2. All monthly pensions and or annuities from retirement funds are tax exempt in SA and taxable in Australia only

    This is not true as pension from government and living annuities bought from funds not earmarked as retirement funds, are normally taxable in SA, with or without ATO having the right to tax again.

  3. South African companies should not withhold dividend tax on my dividends and no PAYE on my RA lump sum as I am tax non-resident in SA and tax resident in Australia

    The treaty or DTA covers this in detail and although tax rates may be capped, the treaty specifically allows SA to tax at source despite you being tax non-resident. The ATO will duly credit you with the SARS taxes paid.

  4. I do not need to report my SA discretionary trust to the ATO (their SARS) as I have not received any benefit from the SA trust. It holds not assets in Australia.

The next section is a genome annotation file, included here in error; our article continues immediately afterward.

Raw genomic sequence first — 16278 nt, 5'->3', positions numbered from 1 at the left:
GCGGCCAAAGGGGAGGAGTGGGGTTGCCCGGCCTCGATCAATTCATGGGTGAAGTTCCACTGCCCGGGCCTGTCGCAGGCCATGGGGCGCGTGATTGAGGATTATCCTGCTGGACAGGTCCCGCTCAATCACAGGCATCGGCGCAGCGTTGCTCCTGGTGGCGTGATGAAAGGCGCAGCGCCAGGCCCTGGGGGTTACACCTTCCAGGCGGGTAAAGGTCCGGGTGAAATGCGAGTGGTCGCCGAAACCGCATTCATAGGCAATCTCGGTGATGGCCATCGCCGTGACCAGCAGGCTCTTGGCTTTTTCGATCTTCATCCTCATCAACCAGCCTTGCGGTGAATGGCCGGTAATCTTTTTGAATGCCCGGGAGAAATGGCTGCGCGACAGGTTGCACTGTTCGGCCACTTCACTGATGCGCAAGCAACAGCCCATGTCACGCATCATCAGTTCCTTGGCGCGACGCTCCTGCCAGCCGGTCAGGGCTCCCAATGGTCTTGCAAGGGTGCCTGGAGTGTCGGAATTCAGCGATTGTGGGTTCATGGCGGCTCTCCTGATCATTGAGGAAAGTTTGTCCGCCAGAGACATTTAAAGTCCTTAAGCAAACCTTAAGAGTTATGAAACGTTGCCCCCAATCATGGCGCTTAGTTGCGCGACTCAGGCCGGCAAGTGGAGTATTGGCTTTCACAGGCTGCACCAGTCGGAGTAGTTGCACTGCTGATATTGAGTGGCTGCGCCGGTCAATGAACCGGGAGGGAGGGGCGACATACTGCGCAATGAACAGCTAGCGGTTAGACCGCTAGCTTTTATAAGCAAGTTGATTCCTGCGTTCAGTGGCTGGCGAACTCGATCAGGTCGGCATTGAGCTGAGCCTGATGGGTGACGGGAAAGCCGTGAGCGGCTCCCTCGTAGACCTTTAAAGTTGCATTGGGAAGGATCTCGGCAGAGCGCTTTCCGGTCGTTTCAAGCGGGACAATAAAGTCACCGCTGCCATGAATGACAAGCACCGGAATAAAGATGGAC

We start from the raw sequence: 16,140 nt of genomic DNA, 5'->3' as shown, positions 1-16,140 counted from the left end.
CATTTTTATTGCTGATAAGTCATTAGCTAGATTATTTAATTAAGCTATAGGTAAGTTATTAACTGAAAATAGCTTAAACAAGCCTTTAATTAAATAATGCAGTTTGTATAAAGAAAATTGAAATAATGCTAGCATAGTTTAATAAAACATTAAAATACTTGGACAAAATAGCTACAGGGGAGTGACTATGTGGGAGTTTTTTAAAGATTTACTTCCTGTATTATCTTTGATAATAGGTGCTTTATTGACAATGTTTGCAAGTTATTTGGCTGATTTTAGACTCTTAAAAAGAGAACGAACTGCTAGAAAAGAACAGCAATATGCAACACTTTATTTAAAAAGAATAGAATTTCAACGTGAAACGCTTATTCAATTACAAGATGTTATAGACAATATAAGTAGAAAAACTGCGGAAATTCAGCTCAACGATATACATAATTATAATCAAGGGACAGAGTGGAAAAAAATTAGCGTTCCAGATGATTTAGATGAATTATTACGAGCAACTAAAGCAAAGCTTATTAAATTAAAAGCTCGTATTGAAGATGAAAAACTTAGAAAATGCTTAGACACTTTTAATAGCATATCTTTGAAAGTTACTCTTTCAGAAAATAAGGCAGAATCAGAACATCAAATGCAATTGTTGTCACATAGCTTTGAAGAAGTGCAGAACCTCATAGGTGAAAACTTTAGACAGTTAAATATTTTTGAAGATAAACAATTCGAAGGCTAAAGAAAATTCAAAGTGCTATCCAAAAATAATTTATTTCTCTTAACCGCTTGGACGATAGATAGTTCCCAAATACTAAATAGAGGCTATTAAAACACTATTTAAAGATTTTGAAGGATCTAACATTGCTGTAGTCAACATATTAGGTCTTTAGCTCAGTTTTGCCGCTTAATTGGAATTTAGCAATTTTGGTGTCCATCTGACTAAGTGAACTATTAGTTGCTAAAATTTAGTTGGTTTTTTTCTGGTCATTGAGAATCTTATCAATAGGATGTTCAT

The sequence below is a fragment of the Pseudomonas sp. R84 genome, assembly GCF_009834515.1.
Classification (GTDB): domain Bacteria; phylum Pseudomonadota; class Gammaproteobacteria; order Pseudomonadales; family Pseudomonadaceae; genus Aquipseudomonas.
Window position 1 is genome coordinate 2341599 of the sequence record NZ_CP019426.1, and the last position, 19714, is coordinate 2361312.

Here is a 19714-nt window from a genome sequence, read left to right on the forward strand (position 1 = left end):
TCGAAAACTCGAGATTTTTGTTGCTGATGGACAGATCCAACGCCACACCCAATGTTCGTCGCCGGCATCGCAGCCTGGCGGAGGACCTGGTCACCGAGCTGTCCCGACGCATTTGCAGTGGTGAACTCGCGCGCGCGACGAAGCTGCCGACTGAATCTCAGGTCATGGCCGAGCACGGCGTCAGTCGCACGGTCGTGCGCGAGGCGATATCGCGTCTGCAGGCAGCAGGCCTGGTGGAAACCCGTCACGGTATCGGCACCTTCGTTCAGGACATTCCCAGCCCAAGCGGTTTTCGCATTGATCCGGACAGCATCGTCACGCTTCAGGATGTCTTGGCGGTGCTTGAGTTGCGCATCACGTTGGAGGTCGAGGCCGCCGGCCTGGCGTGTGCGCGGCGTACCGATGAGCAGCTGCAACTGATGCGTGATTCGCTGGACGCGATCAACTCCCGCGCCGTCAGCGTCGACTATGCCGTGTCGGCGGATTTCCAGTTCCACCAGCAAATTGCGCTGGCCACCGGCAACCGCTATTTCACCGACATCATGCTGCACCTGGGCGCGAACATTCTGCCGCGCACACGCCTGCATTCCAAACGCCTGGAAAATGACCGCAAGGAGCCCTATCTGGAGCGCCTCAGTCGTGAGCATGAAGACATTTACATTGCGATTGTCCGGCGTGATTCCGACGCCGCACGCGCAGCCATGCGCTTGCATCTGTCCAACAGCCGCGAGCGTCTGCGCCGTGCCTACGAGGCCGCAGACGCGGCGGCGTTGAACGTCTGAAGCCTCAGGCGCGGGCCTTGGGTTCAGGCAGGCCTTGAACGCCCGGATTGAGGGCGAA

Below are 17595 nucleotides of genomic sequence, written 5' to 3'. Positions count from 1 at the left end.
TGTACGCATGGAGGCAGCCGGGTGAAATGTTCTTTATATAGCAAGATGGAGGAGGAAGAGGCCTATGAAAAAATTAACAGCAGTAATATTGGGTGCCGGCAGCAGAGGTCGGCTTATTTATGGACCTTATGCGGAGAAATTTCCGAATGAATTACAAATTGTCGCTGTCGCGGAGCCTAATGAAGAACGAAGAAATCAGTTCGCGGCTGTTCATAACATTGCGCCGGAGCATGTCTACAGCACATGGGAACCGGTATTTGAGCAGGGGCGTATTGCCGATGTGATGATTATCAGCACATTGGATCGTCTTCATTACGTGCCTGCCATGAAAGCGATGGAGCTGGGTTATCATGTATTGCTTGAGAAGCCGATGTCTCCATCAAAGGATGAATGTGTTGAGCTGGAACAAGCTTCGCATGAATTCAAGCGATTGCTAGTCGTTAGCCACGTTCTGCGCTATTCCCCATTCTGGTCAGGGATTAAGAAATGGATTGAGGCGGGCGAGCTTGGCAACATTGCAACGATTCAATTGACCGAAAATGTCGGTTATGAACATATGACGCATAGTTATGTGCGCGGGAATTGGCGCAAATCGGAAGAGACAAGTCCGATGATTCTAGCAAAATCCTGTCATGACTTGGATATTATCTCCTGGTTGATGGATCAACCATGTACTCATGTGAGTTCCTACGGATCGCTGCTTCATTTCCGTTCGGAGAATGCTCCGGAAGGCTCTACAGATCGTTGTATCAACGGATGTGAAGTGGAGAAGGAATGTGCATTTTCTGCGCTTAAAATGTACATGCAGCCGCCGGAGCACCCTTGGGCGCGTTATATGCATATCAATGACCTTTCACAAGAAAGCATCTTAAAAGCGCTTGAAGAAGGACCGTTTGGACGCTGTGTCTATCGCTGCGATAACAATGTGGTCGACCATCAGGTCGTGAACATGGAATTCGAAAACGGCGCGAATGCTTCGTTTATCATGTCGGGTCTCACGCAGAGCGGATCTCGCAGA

Wrong. Under the ATO’s transferor trust measures, residents of Australia (immigrants included) who have transferred property (including money) or services to a non-resident trust, will be taxed in Australia on the accrual of certain profits derived by the foreign trust. The reference to transfer of property or services to a trust includes the transfer of property or services by way of creation of a trust or funding of a trust in say South Africa. Section 99B (Australia) can also assess amounts paid to, or applied to the benefit of, a resident beneficiary of a foreign trust estate; for example, it can apply to distributions out of accumulated foreign income or gains of the trust. In short the ATO ignores the SA concept of discretionary trusts and will always tax the funder unless the beneficiaries were taxed on some of the trust income. Do note the section 96A FIF fund rules were abolished and beneficiaries are not always taxed on their growing expectation pot of gold. There is no provision to limit the above to Australian trusts or assets held in Australia. It covers worldwide trust, created before and after tax immigration to Australia.